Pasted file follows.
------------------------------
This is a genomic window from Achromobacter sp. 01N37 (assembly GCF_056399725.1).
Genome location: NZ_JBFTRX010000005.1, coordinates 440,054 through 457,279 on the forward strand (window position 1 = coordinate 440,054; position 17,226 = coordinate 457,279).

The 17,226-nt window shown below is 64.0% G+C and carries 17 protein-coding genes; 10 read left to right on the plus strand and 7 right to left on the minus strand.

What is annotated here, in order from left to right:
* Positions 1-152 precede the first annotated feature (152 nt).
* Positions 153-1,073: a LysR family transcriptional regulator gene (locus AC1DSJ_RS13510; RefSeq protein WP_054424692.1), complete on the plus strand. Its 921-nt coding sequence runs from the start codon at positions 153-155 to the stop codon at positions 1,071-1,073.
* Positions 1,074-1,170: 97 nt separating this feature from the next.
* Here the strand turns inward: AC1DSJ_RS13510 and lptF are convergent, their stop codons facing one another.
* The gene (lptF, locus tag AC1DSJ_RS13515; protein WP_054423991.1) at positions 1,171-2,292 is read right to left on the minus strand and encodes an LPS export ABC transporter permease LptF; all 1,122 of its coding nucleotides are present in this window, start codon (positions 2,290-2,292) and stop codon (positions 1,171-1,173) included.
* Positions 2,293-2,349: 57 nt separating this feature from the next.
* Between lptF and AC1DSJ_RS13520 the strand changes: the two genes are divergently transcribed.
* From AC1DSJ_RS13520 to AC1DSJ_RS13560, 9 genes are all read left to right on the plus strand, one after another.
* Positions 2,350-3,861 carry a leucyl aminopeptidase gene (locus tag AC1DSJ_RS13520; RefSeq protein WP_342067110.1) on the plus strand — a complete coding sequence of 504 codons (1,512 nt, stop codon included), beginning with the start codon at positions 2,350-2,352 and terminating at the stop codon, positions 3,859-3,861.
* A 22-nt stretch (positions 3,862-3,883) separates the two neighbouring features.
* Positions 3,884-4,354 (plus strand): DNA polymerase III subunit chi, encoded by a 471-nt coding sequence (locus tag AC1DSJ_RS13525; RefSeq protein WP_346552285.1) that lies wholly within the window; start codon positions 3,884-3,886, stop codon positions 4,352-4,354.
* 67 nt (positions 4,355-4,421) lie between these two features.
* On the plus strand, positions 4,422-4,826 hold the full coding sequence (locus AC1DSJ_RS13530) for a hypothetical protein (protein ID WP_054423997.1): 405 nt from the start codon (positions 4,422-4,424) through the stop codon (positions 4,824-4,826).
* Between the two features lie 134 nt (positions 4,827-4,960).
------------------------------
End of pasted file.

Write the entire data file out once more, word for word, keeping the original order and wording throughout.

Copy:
This is a genomic window from Achromobacter sp. 01N37 (assembly GCF_056399725.1).
Genome location: NZ_JBFTRX010000005.1, coordinates 440,054 through 457,279 on the forward strand (window position 1 = coordinate 440,054; position 17,226 = coordinate 457,279).

The 17,226-nt window shown below is 64.0% G+C and carries 17 protein-coding genes; 10 read left to right on the plus strand and 7 right to left on the minus strand.

What is annotated here, in order from left to right:
* Positions 1-152 precede the first annotated feature (152 nt).
* Positions 153-1,073: a LysR family transcriptional regulator gene (locus AC1DSJ_RS13510; RefSeq protein WP_054424692.1), complete on the plus strand. Its 921-nt coding sequence runs from the start codon at positions 153-155 to the stop codon at positions 1,071-1,073.
* Positions 1,074-1,170: 97 nt separating this feature from the next.
* Here the strand turns inward: AC1DSJ_RS13510 and lptF are convergent, their stop codons facing one another.
* The gene (lptF, locus tag AC1DSJ_RS13515; protein WP_054423991.1) at positions 1,171-2,292 is read right to left on the minus strand and encodes an LPS export ABC transporter permease LptF; all 1,122 of its coding nucleotides are present in this window, start codon (positions 2,290-2,292) and stop codon (positions 1,171-1,173) included.
* Positions 2,293-2,349: 57 nt separating this feature from the next.
* Between lptF and AC1DSJ_RS13520 the strand changes: the two genes are divergently transcribed.
* From AC1DSJ_RS13520 to AC1DSJ_RS13560, 9 genes are all read left to right on the plus strand, one after another.
* Positions 2,350-3,861 carry a leucyl aminopeptidase gene (locus tag AC1DSJ_RS13520; RefSeq protein WP_342067110.1) on the plus strand — a complete coding sequence of 504 codons (1,512 nt, stop codon included), beginning with the start codon at positions 2,350-2,352 and terminating at the stop codon, positions 3,859-3,861.
* A 22-nt stretch (positions 3,862-3,883) separates the two neighbouring features.
* Positions 3,884-4,354 (plus strand): DNA polymerase III subunit chi, encoded by a 471-nt coding sequence (locus tag AC1DSJ_RS13525; RefSeq protein WP_346552285.1) that lies wholly within the window; start codon positions 3,884-3,886, stop codon positions 4,352-4,354.
* 67 nt (positions 4,355-4,421) lie between these two features.
* On the plus strand, positions 4,422-4,826 hold the full coding sequence (locus AC1DSJ_RS13530) for a hypothetical protein (protein ID WP_054423997.1): 405 nt from the start codon (positions 4,422-4,424) through the stop codon (positions 4,824-4,826).
* Between the two features lie 134 nt (positions 4,827-4,960).